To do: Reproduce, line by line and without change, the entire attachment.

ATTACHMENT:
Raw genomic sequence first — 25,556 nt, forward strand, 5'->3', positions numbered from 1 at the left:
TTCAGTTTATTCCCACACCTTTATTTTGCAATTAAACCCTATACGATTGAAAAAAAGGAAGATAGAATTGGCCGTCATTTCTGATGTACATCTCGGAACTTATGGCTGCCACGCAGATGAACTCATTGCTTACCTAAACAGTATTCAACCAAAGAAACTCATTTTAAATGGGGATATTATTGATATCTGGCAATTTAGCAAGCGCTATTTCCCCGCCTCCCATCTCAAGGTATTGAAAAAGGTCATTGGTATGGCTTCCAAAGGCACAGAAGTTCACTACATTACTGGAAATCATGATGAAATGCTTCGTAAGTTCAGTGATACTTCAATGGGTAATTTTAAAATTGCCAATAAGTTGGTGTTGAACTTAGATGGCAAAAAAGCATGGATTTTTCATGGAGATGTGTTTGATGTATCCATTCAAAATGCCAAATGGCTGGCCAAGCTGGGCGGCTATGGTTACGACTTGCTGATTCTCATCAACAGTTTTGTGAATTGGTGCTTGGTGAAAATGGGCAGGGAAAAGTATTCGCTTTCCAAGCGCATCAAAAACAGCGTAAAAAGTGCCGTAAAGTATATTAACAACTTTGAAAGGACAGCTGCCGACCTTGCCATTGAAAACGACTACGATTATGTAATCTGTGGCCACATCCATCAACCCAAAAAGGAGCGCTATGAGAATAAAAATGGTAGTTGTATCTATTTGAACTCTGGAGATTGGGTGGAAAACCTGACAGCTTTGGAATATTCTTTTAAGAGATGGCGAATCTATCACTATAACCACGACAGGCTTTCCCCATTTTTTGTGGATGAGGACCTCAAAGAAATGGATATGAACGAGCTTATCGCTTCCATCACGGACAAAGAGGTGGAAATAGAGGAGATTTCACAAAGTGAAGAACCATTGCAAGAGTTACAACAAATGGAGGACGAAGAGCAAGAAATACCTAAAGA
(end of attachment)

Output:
Raw genomic sequence first — 25,556 nt, forward strand, 5'->3', positions numbered from 1 at the left:
TTCAGTTTATTCCCACACCTTTATTTTGCAATTAAACCCTATACGATTGAAAAAAAGGAAGATAGAATTGGCCGTCATTTCTGATGTACATCTCGGAACTTATGGCTGCCACGCAGATGAACTCATTGCTTACCTAAACAGTATTCAACCAAAGAAACTCATTTTAAATGGGGATATTATTGATATCTGGCAATTTAGCAAGCGCTATTTCCCCGCCTCCCATCTCAAGGTATTGAAAAAGGTCATTGGTATGGCTTCCAAAGGCACAGAAGTTCACTACATTACTGGAAATCATGATGAAATGCTTCGTAAGTTCAGTGATACTTCAATGGGTAATTTTAAAATTGCCAATAAGTTGGTGTTGAACTTAGATGGCAAAAAAGCATGGATTTTTCATGGAGATGTGTTTGATGTATCCATTCAAAATGCCAAATGGCTGGCCAAGCTGGGCGGCTATGGTTACGACTTGCTGATTCTCATCAACAGTTTTGTGAATTGGTGCTTGGTGAAAATGGGCAGGGAAAAGTATTCGCTTTCCAAGCGCATCAAAAACAGCGTAAAAAGTGCCGTAAAGTATATTAACAACTTTGAAAGGACAGCTGCCGACCTTGCCATTGAAAACGACTACGATTATGTAATCTGTGGCCACATCCATCAACCCAAAAAGGAGCGCTATGAGAATAAAAATGGTAGTTGTATCTATTTGAACTCTGGAGATTGGGTGGAAAACCTGACAGCTTTGGAATATTCTTTTAAGAGATGGCGAATCTATCACTATAACCACGACAGGCTTTCCCCATTTTTTGTGGATGAGGACCTCAAAGAAATGGATATGAACGAGCTTATCGCTTCCATCACGGACAAAGAGGTGGAAATAGAGGAGATTTCACAAAGTGAAGAACCATTGCAAGAGTTACAACAAATGGAGGACGAAGAGCAAGAAATACCTAAAGA